Simon Richards

orthopaedic surgeon


your Specialist in conditions


of the arm & hand


Finger Arthritis

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Ring finger PIP joint arthritis, treated with a pyrocarbon joint replacement.

What is it?
Loss of the cartilage in the joints of the hand leads to pain, deformity and functional loss. The cause of this loss and subsequent arthritis can be due to:-

  • Trauma – where the smooth joint surfaces have been damaged by injury or infection, and then have worn.
  • Osteoarthritis – where the joint surfaces have decayed through natural wear and tear.
  • Inflammatory arthritis – where the cartilage is attacked by cells that line the joint in “auto-immune” conditions such as rheumatoid arthritis.

What can be done?
The methods for relieving pain in any arthritic joint, whether it’s the hip, knee, spine or hand, is always the same. This is the therapeutic ladder.

  1. Activity modification
  2. Pain killers
  3. Splints
  4. Physiotherapy
  5. Steroid injections
  6. Surgery

Treatment will commence at some point on the therapeutic ladder depending on the severity of the symptoms.

Surgery is the only definitive treatment for persistent problems but no operation restores normal function. There are a number of operations available to your surgeon but the choice is complex.

Cheilectomy: The bony lumps around the joint are smoothed off, and the joint washed out.

Synovectomy: Applicable only to early cases of inflammatory arthritis where there is considerable swelling (synovitis). It is suitable only if the joint is reasonably mobile and if the joint surfaces have not been badly damaged.

Arthroplasty: Involves removal of the joint and its replacement by one of a number of implants. It is most suited to a reasonably stable and mobile but painful joint in patients who do not need high power levels for work or play. There are two types of implants available and these will be discussed with you by the surgeon.

Arthrodesis (fusion): Involves removal of the joint and joining of the two bones together by either metal wires or screws and plates. The joint is generally set in a slightly bent position for best function. Although the operation abolishes movement at this (and only this) joint, the resulting fusion is very tough. This option is chosen when (i) joints are badly damaged (ii) there is already little movement, (iii) there is damage to nearby ligaments and tendons (iv) a previous arthroplasty has failed and (v) when heavy manual use is anticipated.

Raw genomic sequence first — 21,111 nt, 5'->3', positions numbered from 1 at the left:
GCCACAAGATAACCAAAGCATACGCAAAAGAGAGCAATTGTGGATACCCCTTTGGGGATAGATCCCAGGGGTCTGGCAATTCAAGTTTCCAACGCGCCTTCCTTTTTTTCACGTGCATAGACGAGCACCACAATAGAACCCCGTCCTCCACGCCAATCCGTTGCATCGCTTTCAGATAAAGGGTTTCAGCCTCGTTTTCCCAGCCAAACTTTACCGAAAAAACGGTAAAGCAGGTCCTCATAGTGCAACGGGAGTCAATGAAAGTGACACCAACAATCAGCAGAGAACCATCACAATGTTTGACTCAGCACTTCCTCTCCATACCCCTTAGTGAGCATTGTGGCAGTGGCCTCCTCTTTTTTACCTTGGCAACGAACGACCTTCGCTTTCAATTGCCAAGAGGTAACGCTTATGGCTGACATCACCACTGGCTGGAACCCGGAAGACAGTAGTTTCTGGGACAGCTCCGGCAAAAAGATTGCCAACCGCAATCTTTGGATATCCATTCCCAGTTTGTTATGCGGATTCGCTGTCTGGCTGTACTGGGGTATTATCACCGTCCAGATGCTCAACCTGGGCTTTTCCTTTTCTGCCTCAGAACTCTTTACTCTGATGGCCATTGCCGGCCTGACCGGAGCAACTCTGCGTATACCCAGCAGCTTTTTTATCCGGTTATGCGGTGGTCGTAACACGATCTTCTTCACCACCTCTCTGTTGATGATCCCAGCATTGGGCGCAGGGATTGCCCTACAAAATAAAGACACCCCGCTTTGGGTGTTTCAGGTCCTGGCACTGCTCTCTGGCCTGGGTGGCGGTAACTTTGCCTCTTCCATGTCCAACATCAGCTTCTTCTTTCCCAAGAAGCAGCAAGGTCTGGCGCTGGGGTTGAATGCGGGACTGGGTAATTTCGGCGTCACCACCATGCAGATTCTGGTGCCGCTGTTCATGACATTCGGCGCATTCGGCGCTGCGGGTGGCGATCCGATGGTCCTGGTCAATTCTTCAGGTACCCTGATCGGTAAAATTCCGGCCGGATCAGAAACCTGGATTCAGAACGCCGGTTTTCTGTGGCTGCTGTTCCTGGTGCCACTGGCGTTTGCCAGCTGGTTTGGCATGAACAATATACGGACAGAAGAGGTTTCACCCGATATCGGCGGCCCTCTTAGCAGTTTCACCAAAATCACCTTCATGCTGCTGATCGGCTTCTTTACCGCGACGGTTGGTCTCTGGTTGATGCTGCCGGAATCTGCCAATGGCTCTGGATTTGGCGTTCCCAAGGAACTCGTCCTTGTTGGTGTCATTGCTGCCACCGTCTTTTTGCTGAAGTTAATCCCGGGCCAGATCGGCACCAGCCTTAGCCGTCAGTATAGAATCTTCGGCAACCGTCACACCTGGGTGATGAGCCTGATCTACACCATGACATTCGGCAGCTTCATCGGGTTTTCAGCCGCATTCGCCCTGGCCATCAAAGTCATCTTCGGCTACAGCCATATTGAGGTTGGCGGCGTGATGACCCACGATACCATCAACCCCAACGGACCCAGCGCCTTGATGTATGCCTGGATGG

Activity will be restricted for a minimum of twelve weeks after most of these operations at which time bones have usually united and soft tissues have recovered normal strength. Your surgeon or therapist will, however, modify splinting and exercises depending on your progress.

Splints are made to rest and protect the operation as well as to maintain alignment and position. These should be removed to allow wound care and for exercise of the joint after surgery. Arthrodesed joints are not intended to be moved and will be protected until united. The splint can generally be removed when sitting quietly but should always be worn at night or when the hand is liable to be knocked or strained.

Exercise is necessary to maintain mobility in neighbouring joints and to recover movement in joints after synovectomy or arthroplasty. You will be advised by a Hand Therapist.

There are a number of potential complications of surgery:

You will have a scar. This will be somewhat firm to touch and tender for 6-8 weeks. Massaging it firmly with moisturizing cream can help this.

This can occur after any operation and would be treated by antibiotics. Very rarely the metal or prosthesis will have to be removed if deep infection is noted.

Generalised joint stiffness is common after surgery, and will be reviewed and treated by the Hand Therapist. About 5% (1 in 20) of people are sensitive to hand surgery and their hand may become swollen, painful and stiff after any operation (Complex Regional Pain Syndrome). This problem cannot be predicted but will be watched for afterwards and treated with physiotherapy.

A small nerve running in the region can occasionally be damaged during the surgery and either cause numbness or form a painful spot in the scar (neuroma). The latter complication may require a further operation to correct it.

Function Recovery from this operation can take time. Return to work is variable according to your occupation and you should discuss this.